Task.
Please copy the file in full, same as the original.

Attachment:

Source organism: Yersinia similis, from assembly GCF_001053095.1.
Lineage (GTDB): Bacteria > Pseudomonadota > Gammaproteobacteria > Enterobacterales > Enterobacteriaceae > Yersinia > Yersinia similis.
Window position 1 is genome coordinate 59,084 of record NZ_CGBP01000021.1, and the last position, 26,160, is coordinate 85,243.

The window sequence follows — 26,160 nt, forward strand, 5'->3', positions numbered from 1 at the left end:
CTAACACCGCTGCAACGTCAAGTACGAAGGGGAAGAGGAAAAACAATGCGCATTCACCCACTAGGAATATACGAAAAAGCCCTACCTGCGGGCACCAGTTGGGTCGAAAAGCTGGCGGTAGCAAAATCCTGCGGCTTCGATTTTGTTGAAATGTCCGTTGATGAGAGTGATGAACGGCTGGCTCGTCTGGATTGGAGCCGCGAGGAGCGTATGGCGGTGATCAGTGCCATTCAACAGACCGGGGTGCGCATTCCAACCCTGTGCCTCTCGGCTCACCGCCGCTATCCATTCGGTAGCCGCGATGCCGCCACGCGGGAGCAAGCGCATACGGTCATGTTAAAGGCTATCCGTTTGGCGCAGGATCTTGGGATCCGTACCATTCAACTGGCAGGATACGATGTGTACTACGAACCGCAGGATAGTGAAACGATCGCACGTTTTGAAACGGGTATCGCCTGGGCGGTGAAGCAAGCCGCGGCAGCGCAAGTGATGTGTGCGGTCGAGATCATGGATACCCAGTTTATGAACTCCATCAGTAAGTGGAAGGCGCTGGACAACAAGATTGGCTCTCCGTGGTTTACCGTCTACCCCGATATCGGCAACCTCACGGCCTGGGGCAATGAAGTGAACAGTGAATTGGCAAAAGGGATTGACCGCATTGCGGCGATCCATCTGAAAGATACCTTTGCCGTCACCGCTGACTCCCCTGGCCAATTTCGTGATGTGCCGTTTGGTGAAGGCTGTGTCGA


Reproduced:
Source organism: Yersinia similis, from assembly GCF_001053095.1.
Lineage (GTDB): Bacteria > Pseudomonadota > Gammaproteobacteria > Enterobacterales > Enterobacteriaceae > Yersinia > Yersinia similis.
Window position 1 is genome coordinate 59,084 of record NZ_CGBP01000021.1, and the last position, 26,160, is coordinate 85,243.

The window sequence follows — 26,160 nt, forward strand, 5'->3', positions numbered from 1 at the left end:
CTAACACCGCTGCAACGTCAAGTACGAAGGGGAAGAGGAAAAACAATGCGCATTCACCCACTAGGAATATACGAAAAAGCCCTACCTGCGGGCACCAGTTGGGTCGAAAAGCTGGCGGTAGCAAAATCCTGCGGCTTCGATTTTGTTGAAATGTCCGTTGATGAGAGTGATGAACGGCTGGCTCGTCTGGATTGGAGCCGCGAGGAGCGTATGGCGGTGATCAGTGCCATTCAACAGACCGGGGTGCGCATTCCAACCCTGTGCCTCTCGGCTCACCGCCGCTATCCATTCGGTAGCCGCGATGCCGCCACGCGGGAGCAAGCGCATACGGTCATGTTAAAGGCTATCCGTTTGGCGCAGGATCTTGGGATCCGTACCATTCAACTGGCAGGATACGATGTGTACTACGAACCGCAGGATAGTGAAACGATCGCACGTTTTGAAACGGGTATCGCCTGGGCGGTGAAGCAAGCCGCGGCAGCGCAAGTGATGTGTGCGGTCGAGATCATGGATACCCAGTTTATGAACTCCATCAGTAAGTGGAAGGCGCTGGACAACAAGATTGGCTCTCCGTGGTTTACCGTCTACCCCGATATCGGCAACCTCACGGCCTGGGGCAATGAAGTGAACAGTGAATTGGCAAAAGGGATTGACCGCATTGCGGCGATCCATCTGAAAGATACCTTTGCCGTCACCGCTGACTCCCCTGGCCAATTTCGTGATGTGCCGTTTGGTGAAGGCTGTGTCGA